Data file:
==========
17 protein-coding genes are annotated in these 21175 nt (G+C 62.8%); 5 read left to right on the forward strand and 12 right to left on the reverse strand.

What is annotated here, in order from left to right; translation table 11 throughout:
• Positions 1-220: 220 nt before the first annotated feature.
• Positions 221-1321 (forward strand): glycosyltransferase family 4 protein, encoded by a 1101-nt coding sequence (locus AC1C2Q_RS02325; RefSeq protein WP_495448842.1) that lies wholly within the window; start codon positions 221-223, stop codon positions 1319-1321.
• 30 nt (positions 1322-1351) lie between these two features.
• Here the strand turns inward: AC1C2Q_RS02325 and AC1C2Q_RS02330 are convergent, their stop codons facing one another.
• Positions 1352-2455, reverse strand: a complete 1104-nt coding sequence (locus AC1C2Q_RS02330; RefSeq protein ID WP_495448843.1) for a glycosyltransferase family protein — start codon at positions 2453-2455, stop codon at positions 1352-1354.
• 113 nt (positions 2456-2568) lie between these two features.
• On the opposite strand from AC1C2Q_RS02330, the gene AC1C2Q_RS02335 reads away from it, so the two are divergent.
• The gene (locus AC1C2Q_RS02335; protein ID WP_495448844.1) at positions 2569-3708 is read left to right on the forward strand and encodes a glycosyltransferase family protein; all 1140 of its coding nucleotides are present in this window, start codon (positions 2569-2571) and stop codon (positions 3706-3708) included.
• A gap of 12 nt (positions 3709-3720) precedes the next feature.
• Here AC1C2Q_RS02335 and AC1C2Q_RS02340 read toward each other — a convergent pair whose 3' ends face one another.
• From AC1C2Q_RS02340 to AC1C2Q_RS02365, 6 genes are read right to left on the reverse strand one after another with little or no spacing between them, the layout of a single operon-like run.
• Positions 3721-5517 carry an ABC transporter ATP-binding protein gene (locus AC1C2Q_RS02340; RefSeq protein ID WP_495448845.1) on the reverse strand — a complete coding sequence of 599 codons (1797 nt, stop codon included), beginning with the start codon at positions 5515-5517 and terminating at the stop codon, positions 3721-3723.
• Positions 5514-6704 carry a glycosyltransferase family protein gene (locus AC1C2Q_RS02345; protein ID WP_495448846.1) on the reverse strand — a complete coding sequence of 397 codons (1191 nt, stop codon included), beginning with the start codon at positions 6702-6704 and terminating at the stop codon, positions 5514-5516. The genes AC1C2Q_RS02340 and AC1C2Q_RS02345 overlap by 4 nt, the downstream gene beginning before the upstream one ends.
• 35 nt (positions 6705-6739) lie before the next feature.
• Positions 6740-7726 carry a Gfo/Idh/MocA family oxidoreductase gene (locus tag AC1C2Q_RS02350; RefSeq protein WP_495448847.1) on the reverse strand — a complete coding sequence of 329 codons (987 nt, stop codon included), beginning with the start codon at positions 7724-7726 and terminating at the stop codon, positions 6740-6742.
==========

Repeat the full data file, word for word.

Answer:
17 protein-coding genes are annotated in these 21175 nt (G+C 62.8%); 5 read left to right on the forward strand and 12 right to left on the reverse strand.

What is annotated here, in order from left to right; translation table 11 throughout:
• Positions 1-220: 220 nt before the first annotated feature.
• Positions 221-1321 (forward strand): glycosyltransferase family 4 protein, encoded by a 1101-nt coding sequence (locus AC1C2Q_RS02325; RefSeq protein WP_495448842.1) that lies wholly within the window; start codon positions 221-223, stop codon positions 1319-1321.
• 30 nt (positions 1322-1351) lie between these two features.
• Here the strand turns inward: AC1C2Q_RS02325 and AC1C2Q_RS02330 are convergent, their stop codons facing one another.
• Positions 1352-2455, reverse strand: a complete 1104-nt coding sequence (locus AC1C2Q_RS02330; RefSeq protein ID WP_495448843.1) for a glycosyltransferase family protein — start codon at positions 2453-2455, stop codon at positions 1352-1354.
• 113 nt (positions 2456-2568) lie between these two features.
• On the opposite strand from AC1C2Q_RS02330, the gene AC1C2Q_RS02335 reads away from it, so the two are divergent.
• The gene (locus AC1C2Q_RS02335; protein ID WP_495448844.1) at positions 2569-3708 is read left to right on the forward strand and encodes a glycosyltransferase family protein; all 1140 of its coding nucleotides are present in this window, start codon (positions 2569-2571) and stop codon (positions 3706-3708) included.
• A gap of 12 nt (positions 3709-3720) precedes the next feature.
• Here AC1C2Q_RS02335 and AC1C2Q_RS02340 read toward each other — a convergent pair whose 3' ends face one another.
• From AC1C2Q_RS02340 to AC1C2Q_RS02365, 6 genes are read right to left on the reverse strand one after another with little or no spacing between them, the layout of a single operon-like run.
• Positions 3721-5517 carry an ABC transporter ATP-binding protein gene (locus AC1C2Q_RS02340; RefSeq protein ID WP_495448845.1) on the reverse strand — a complete coding sequence of 599 codons (1797 nt, stop codon included), beginning with the start codon at positions 5515-5517 and terminating at the stop codon, positions 3721-3723.
• Positions 5514-6704 carry a glycosyltransferase family protein gene (locus AC1C2Q_RS02345; protein ID WP_495448846.1) on the reverse strand — a complete coding sequence of 397 codons (1191 nt, stop codon included), beginning with the start codon at positions 6702-6704 and terminating at the stop codon, positions 5514-5516. The genes AC1C2Q_RS02340 and AC1C2Q_RS02345 overlap by 4 nt, the downstream gene beginning before the upstream one ends.
• 35 nt (positions 6705-6739) lie before the next feature.
• Positions 6740-7726 carry a Gfo/Idh/MocA family oxidoreductase gene (locus tag AC1C2Q_RS02350; RefSeq protein WP_495448847.1) on the reverse strand — a complete coding sequence of 329 codons (987 nt, stop codon included), beginning with the start codon at positions 7724-7726 and terminating at the stop codon, positions 6740-6742.